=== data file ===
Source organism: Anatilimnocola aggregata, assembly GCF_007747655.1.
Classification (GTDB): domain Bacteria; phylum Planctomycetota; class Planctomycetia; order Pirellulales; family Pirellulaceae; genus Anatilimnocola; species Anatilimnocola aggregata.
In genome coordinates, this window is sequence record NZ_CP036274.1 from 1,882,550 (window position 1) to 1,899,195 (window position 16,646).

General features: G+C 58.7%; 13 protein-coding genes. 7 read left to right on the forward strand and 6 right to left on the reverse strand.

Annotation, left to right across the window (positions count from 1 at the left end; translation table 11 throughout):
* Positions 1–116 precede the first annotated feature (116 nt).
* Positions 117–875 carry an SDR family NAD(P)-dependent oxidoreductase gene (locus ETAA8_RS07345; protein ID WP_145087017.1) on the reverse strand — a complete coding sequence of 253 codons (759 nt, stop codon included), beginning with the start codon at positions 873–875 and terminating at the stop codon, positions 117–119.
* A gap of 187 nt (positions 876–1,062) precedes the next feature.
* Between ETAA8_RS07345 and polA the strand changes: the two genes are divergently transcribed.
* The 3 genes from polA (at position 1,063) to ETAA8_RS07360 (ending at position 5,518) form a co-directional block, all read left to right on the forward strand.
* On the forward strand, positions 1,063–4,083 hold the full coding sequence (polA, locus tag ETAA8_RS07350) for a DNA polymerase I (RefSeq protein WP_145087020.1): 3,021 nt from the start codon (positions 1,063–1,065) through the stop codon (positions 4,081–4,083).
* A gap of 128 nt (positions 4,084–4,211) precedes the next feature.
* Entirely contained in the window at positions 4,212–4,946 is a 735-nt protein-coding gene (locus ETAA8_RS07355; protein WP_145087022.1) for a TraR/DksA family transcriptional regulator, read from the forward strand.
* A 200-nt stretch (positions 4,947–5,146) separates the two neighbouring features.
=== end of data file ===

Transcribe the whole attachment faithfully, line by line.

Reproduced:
Source organism: Anatilimnocola aggregata, assembly GCF_007747655.1.
Classification (GTDB): domain Bacteria; phylum Planctomycetota; class Planctomycetia; order Pirellulales; family Pirellulaceae; genus Anatilimnocola; species Anatilimnocola aggregata.
In genome coordinates, this window is sequence record NZ_CP036274.1 from 1,882,550 (window position 1) to 1,899,195 (window position 16,646).

General features: G+C 58.7%; 13 protein-coding genes. 7 read left to right on the forward strand and 6 right to left on the reverse strand.

Annotation, left to right across the window (positions count from 1 at the left end; translation table 11 throughout):
* Positions 1–116 precede the first annotated feature (116 nt).
* Positions 117–875 carry an SDR family NAD(P)-dependent oxidoreductase gene (locus ETAA8_RS07345; protein ID WP_145087017.1) on the reverse strand — a complete coding sequence of 253 codons (759 nt, stop codon included), beginning with the start codon at positions 873–875 and terminating at the stop codon, positions 117–119.
* A gap of 187 nt (positions 876–1,062) precedes the next feature.
* Between ETAA8_RS07345 and polA the strand changes: the two genes are divergently transcribed.
* The 3 genes from polA (at position 1,063) to ETAA8_RS07360 (ending at position 5,518) form a co-directional block, all read left to right on the forward strand.
* On the forward strand, positions 1,063–4,083 hold the full coding sequence (polA, locus tag ETAA8_RS07350) for a DNA polymerase I (RefSeq protein WP_145087020.1): 3,021 nt from the start codon (positions 1,063–1,065) through the stop codon (positions 4,081–4,083).
* A gap of 128 nt (positions 4,084–4,211) precedes the next feature.
* Entirely contained in the window at positions 4,212–4,946 is a 735-nt protein-coding gene (locus ETAA8_RS07355; protein WP_145087022.1) for a TraR/DksA family transcriptional regulator, read from the forward strand.
* A 200-nt stretch (positions 4,947–5,146) separates the two neighbouring features.